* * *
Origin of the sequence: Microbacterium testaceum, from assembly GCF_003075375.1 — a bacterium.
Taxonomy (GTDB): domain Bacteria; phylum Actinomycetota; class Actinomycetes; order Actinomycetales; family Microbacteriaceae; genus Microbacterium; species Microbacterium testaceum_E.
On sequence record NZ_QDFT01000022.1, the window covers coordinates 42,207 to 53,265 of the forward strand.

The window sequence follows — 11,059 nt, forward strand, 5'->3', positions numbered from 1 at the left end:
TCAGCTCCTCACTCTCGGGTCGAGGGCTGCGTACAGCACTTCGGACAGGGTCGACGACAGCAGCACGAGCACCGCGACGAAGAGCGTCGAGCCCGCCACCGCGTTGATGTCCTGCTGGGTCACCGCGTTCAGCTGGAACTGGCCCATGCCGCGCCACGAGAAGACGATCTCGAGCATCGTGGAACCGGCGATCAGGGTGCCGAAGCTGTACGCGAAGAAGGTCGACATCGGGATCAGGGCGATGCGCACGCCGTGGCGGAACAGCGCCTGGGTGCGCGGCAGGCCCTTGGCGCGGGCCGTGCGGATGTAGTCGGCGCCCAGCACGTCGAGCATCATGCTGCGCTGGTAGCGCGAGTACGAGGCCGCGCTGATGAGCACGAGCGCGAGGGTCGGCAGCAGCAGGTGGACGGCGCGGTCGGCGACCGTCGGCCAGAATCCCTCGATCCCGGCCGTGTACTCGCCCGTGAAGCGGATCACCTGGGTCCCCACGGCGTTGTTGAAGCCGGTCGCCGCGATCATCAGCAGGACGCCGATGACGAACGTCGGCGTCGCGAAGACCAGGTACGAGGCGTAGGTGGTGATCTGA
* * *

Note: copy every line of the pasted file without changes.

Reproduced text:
Origin of the sequence: Microbacterium testaceum, from assembly GCF_003075375.1 — a bacterium.
Taxonomy (GTDB): domain Bacteria; phylum Actinomycetota; class Actinomycetes; order Actinomycetales; family Microbacteriaceae; genus Microbacterium; species Microbacterium testaceum_E.
On sequence record NZ_QDFT01000022.1, the window covers coordinates 42,207 to 53,265 of the forward strand.

The window sequence follows — 11,059 nt, forward strand, 5'->3', positions numbered from 1 at the left end:
TCAGCTCCTCACTCTCGGGTCGAGGGCTGCGTACAGCACTTCGGACAGGGTCGACGACAGCAGCACGAGCACCGCGACGAAGAGCGTCGAGCCCGCCACCGCGTTGATGTCCTGCTGGGTCACCGCGTTCAGCTGGAACTGGCCCATGCCGCGCCACGAGAAGACGATCTCGAGCATCGTGGAACCGGCGATCAGGGTGCCGAAGCTGTACGCGAAGAAGGTCGACATCGGGATCAGGGCGATGCGCACGCCGTGGCGGAACAGCGCCTGGGTGCGCGGCAGGCCCTTGGCGCGGGCCGTGCGGATGTAGTCGGCGCCCAGCACGTCGAGCATCATGCTGCGCTGGTAGCGCGAGTACGAGGCCGCGCTGATGAGCACGAGCGCGAGGGTCGGCAGCAGCAGGTGGACGGCGCGGTCGGCGACCGTCGGCCAGAATCCCTCGATCCCGGCCGTGTACTCGCCCGTGAAGCGGATCACCTGGGTCCCCACGGCGTTGTTGAAGCCGGTCGCCGCGATCATCAGCAGGACGCCGATGACGAACGTCGGCGTCGCGAAGACCAGGTACGAGGCGTAGGTGGTGATCTGA